JERUSALEM — Israeli Prime Minister Benjamin Netanyahu promised Sunday to follow through with plans for settlement construction in a key West Bank area known as E-1 after police evicted scores of Palestinian protesters who had set up a tent camp there.
“We will complete the planning, and there will be construction,” Netanyahu told Army Radio hours after the eviction, but he cautioned that the planning process for the new development “will take time.”
Netanyahu, who is in the home stretch of an election campaign, moved swiftly against the Palestinian encampment, a new form of grass-roots protest modeled after scores of wildcat outposts set up by Jewish settlers on West Bank hills without government approval.
While many of those outposts remain in place, Netanyahu ordered the evacuation of the Palestinian camp — a cluster of about 20 tents that protesters called the village of “Bab al-Shams,” or Gate of the Sun — a day after it went up Friday.
It was cleared early Sunday after Israel’s Supreme Court overturned an earlier injunction delaying the removal of the protesters, who had argued that they were on private Palestinian land. The court accepted the government’s argument that the continued presence of the protesters could lead to riots and that there was an urgent security need to remove them.
About 500 police officers moved into the area at 2:30 a.m. and evicted about 120 Palestinians, some of whom had to be carried off when they put up passive resistance, said Micky Rosenfeld, a police spokesman. He said there were no injuries during the hour-long operation.
But Abir Kopty, a spokeswoman for the protesters, said that some were punched in the face as they sat on the ground and resisted removal, and that six required hospital treatment. Pictures of men with facial injuries were later distributed by protest organizers, known as the Popular Struggle Coordination Committee.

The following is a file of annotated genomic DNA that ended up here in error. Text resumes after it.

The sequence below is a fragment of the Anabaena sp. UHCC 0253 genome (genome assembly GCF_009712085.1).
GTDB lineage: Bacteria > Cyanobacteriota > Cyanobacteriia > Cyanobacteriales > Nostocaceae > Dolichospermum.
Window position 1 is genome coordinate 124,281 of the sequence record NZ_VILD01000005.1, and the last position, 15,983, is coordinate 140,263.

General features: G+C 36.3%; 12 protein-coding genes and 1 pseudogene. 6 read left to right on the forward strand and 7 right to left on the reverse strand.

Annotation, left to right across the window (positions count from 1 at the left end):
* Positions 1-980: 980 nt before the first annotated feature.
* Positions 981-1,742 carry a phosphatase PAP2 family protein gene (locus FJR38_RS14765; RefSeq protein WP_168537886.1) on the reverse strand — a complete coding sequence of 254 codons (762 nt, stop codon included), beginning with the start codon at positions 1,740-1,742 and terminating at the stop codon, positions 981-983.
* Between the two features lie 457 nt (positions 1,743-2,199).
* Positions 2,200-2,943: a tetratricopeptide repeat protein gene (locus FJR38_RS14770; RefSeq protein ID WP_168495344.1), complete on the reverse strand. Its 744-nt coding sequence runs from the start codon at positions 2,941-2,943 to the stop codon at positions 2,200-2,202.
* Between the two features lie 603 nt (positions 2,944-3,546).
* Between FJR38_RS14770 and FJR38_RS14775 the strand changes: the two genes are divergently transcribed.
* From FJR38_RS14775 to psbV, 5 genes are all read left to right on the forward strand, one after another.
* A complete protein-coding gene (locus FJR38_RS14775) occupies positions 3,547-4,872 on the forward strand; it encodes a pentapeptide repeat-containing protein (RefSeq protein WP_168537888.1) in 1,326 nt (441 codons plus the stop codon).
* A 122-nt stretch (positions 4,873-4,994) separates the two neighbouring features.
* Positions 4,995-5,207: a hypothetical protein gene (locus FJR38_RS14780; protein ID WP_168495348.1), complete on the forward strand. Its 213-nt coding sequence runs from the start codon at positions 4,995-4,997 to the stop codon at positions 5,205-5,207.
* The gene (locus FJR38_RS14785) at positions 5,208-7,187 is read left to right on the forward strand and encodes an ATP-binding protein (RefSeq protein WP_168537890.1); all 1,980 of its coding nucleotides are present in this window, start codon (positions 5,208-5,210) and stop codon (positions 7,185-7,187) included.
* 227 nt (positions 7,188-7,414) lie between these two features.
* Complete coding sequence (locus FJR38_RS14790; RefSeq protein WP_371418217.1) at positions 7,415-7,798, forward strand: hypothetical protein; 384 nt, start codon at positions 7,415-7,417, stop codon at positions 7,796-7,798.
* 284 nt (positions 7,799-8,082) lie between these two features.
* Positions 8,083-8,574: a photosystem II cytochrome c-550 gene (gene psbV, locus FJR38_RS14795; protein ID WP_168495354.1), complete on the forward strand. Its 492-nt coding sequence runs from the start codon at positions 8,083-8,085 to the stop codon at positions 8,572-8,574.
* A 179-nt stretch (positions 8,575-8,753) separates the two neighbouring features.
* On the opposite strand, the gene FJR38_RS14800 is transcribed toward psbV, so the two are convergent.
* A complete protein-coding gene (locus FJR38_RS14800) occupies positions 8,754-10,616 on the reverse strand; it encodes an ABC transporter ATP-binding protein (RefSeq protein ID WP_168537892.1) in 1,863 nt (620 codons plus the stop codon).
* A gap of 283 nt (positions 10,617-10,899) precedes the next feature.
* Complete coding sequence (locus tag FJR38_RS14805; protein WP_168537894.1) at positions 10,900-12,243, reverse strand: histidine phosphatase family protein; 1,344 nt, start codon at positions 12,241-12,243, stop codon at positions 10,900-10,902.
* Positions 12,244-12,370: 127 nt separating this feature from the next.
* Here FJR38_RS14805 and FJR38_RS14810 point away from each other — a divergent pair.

Mustafa Barghouti, a Palestinian legislator and political activist who was at the encampment when it was cleared, accused Israeli authorities of a double standard.
“They are allowing more than 100 outposts to stay, illegal settlements by every standard of international law, while preventing people from being on land privately owned by Palestinians,” he said. “This is a system of two laws for two peoples living in the same area, and that is apartheid.”
Israel’s advancement of plans to build in E-1, announced in November after the Palestinians gained recognition as a non-member observer state at the United Nations, drew international condemnation.
The United States and European nations criticized the planned development as damaging prospects for a geographically contiguous Palestinian state, saying it would drive a wedge between the northern and southern West Bank and create a barrier between the West Bank and East Jerusalem, which the Palestinians see as their future capital.
Successive Israeli governments have viewed E-1, which lies between Jerusalem and the settlement town of Ma’aleh Adumim, as a reserve for further construction, though plans to build there had been frozen after strong objections from Washington.
Speaking at the weekly meeting of his cabinet after the protest camp was emptied, Netanyahu vowed to prevent further Palestinian attempts to lay claim to the area. “We will not allow anyone to harm the contiguity between Jerusalem and Ma’aleh Adumim,” he said.